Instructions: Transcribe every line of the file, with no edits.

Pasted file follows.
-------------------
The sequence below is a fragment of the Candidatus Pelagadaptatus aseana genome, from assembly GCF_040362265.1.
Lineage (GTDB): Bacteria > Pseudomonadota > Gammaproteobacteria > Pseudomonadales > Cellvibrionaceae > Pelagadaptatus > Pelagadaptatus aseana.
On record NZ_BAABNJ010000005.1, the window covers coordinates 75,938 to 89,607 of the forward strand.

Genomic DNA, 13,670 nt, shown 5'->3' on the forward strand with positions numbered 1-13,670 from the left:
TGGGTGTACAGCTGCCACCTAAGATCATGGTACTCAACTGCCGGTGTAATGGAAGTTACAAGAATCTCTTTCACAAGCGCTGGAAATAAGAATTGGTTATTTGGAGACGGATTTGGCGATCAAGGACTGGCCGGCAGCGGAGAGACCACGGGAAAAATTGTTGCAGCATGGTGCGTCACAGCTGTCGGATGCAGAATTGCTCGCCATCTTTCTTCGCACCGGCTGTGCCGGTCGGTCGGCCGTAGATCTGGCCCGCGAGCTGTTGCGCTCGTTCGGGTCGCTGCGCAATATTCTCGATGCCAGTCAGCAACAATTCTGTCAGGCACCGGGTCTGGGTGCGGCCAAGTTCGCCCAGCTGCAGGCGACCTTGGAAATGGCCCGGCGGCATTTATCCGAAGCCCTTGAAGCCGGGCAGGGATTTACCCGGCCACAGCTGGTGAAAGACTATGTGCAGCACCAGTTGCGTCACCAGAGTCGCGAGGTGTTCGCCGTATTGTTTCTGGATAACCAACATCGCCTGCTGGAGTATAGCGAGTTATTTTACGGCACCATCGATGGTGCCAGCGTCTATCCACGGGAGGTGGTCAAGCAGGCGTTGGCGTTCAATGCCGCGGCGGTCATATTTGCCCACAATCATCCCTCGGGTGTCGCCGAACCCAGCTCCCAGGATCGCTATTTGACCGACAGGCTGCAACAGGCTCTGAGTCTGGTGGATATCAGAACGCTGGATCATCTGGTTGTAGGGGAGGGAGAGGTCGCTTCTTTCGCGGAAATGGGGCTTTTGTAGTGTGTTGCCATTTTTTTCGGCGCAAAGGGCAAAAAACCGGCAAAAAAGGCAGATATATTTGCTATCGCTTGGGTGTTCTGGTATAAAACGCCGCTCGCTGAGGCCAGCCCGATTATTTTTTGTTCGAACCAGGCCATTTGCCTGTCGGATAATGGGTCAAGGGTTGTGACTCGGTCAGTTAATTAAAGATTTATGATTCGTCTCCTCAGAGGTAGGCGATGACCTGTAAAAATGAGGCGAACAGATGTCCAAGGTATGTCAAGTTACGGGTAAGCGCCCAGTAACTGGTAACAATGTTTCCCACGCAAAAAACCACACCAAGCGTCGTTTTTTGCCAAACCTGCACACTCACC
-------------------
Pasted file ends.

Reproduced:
The sequence below is a fragment of the Candidatus Pelagadaptatus aseana genome, from assembly GCF_040362265.1.
Lineage (GTDB): Bacteria > Pseudomonadota > Gammaproteobacteria > Pseudomonadales > Cellvibrionaceae > Pelagadaptatus > Pelagadaptatus aseana.
On record NZ_BAABNJ010000005.1, the window covers coordinates 75,938 to 89,607 of the forward strand.

Genomic DNA, 13,670 nt, shown 5'->3' on the forward strand with positions numbered 1-13,670 from the left:
TGGGTGTACAGCTGCCACCTAAGATCATGGTACTCAACTGCCGGTGTAATGGAAGTTACAAGAATCTCTTTCACAAGCGCTGGAAATAAGAATTGGTTATTTGGAGACGGATTTGGCGATCAAGGACTGGCCGGCAGCGGAGAGACCACGGGAAAAATTGTTGCAGCATGGTGCGTCACAGCTGTCGGATGCAGAATTGCTCGCCATCTTTCTTCGCACCGGCTGTGCCGGTCGGTCGGCCGTAGATCTGGCCCGCGAGCTGTTGCGCTCGTTCGGGTCGCTGCGCAATATTCTCGATGCCAGTCAGCAACAATTCTGTCAGGCACCGGGTCTGGGTGCGGCCAAGTTCGCCCAGCTGCAGGCGACCTTGGAAATGGCCCGGCGGCATTTATCCGAAGCCCTTGAAGCCGGGCAGGGATTTACCCGGCCACAGCTGGTGAAAGACTATGTGCAGCACCAGTTGCGTCACCAGAGTCGCGAGGTGTTCGCCGTATTGTTTCTGGATAACCAACATCGCCTGCTGGAGTATAGCGAGTTATTTTACGGCACCATCGATGGTGCCAGCGTCTATCCACGGGAGGTGGTCAAGCAGGCGTTGGCGTTCAATGCCGCGGCGGTCATATTTGCCCACAATCATCCCTCGGGTGTCGCCGAACCCAGCTCCCAGGATCGCTATTTGACCGACAGGCTGCAACAGGCTCTGAGTCTGGTGGATATCAGAACGCTGGATCATCTGGTTGTAGGGGAGGGAGAGGTCGCTTCTTTCGCGGAAATGGGGCTTTTGTAGTGTGTTGCCATTTTTTTCGGCGCAAAGGGCAAAAAACCGGCAAAAAAGGCAGATATATTTGCTATCGCTTGGGTGTTCTGGTATAAAACGCCGCTCGCTGAGGCCAGCCCGATTATTTTTTGTTCGAACCAGGCCATTTGCCTGTCGGATAATGGGTCAAGGGTTGTGACTCGGTCAGTTAATTAAAGATTTATGATTCGTCTCCTCAGAGGTAGGCGATGACCTGTAAAAATGAGGCGAACAGATGTCCAAGGTATGTCAAGTTACGGGTAAGCGCCCAGTAACTGGTAACAATGTTTCCCACGCAAAAAACCACACCAAGCGTCGTTTTTTGCCAAACCTGCACACTCACC